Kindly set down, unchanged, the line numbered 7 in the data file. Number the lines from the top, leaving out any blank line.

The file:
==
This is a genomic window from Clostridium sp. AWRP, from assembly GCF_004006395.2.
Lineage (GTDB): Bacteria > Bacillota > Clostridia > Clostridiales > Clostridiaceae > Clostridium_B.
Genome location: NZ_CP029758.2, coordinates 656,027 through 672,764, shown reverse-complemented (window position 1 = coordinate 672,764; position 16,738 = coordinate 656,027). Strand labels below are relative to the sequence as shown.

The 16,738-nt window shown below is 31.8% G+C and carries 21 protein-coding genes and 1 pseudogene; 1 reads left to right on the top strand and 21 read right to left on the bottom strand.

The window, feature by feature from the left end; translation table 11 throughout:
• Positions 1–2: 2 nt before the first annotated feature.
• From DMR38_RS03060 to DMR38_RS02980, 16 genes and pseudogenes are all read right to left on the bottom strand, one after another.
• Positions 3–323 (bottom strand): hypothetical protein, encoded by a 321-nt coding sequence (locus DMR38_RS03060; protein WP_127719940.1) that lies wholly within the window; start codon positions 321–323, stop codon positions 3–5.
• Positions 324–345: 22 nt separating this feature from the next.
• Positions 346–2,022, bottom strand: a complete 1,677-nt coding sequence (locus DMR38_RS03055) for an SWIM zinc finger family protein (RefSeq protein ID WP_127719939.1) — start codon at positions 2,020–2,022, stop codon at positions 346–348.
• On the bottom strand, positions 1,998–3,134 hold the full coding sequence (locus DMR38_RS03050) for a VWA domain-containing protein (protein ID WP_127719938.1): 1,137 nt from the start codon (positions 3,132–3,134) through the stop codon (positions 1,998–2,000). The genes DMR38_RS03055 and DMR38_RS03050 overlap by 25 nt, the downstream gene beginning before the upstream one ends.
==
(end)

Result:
• From DMR38_RS03060 to DMR38_RS02980, 16 genes and pseudogenes are all read right to left on the bottom strand, one after another.